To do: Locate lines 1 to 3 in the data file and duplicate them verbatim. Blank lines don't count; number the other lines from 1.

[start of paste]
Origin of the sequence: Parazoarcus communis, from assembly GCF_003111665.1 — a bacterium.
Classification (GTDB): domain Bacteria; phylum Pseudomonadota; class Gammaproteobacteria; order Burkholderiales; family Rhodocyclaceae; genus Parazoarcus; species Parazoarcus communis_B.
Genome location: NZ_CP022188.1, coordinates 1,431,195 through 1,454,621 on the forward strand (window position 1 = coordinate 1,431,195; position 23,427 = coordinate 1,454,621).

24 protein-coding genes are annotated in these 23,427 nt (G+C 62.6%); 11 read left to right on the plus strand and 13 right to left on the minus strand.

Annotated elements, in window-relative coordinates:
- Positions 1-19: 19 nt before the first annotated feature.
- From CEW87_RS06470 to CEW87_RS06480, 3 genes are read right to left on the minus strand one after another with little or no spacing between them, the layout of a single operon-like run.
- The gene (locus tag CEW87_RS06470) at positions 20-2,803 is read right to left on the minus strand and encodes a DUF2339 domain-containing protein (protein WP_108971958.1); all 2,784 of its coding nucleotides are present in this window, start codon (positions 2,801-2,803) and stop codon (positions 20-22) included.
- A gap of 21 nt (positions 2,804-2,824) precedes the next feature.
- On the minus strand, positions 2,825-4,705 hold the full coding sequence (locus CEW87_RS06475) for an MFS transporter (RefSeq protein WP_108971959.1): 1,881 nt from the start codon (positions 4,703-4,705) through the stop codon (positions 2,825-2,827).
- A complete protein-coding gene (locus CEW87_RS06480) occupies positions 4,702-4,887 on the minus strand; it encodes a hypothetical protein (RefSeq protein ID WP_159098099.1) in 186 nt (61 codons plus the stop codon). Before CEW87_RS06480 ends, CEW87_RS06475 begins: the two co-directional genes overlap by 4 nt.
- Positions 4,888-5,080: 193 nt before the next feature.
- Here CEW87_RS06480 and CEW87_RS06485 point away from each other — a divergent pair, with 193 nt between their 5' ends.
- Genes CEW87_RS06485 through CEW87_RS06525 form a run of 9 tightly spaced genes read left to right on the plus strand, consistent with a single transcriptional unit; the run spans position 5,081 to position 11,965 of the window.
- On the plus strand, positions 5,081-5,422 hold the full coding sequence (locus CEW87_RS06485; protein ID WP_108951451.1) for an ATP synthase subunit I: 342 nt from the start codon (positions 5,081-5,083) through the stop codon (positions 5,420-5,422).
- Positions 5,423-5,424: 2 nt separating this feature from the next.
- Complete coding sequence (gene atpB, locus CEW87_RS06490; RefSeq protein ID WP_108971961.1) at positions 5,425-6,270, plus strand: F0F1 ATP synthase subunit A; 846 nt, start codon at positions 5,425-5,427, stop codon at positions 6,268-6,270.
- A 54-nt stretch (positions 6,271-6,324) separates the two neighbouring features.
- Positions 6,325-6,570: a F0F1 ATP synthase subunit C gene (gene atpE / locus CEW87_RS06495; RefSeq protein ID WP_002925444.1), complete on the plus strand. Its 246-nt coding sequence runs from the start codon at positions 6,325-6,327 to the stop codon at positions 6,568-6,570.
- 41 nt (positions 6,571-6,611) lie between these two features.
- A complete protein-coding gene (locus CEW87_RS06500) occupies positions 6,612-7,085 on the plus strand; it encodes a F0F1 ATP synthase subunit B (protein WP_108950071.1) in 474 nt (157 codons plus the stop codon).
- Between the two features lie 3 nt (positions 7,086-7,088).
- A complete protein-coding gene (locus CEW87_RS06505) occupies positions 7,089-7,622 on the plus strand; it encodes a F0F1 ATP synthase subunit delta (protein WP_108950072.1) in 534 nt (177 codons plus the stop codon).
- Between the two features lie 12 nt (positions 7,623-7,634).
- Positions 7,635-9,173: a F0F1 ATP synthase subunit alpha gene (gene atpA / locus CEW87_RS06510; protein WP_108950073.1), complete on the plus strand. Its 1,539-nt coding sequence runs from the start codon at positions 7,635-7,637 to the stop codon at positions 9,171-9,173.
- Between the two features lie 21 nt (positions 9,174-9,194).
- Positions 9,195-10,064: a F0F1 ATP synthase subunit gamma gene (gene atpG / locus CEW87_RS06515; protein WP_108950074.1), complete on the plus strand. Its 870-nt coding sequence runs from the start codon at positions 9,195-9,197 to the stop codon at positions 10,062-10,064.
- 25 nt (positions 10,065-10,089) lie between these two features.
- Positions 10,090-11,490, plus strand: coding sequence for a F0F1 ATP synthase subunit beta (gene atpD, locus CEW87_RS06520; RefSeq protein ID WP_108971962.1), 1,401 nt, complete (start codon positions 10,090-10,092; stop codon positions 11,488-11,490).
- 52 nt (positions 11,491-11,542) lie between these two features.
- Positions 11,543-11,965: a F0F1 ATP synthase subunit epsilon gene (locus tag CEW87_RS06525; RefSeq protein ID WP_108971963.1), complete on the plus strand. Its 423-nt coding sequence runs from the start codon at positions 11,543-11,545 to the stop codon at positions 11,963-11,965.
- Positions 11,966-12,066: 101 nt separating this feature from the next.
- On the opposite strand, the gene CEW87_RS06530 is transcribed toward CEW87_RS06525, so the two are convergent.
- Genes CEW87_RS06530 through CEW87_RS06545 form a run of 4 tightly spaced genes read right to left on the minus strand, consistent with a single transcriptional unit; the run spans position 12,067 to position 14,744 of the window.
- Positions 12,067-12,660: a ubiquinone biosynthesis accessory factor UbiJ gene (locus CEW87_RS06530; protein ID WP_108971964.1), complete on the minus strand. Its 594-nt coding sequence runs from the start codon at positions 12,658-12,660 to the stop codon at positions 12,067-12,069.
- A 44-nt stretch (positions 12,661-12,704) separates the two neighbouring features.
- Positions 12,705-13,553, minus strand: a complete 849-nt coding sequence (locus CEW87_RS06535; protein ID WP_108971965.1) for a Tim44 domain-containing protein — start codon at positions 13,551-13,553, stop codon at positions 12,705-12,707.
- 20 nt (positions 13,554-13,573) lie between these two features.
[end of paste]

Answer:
Origin of the sequence: Parazoarcus communis, from assembly GCF_003111665.1 — a bacterium.
Classification (GTDB): domain Bacteria; phylum Pseudomonadota; class Gammaproteobacteria; order Burkholderiales; family Rhodocyclaceae; genus Parazoarcus; species Parazoarcus communis_B.
Genome location: NZ_CP022188.1, coordinates 1,431,195 through 1,454,621 on the forward strand (window position 1 = coordinate 1,431,195; position 23,427 = coordinate 1,454,621).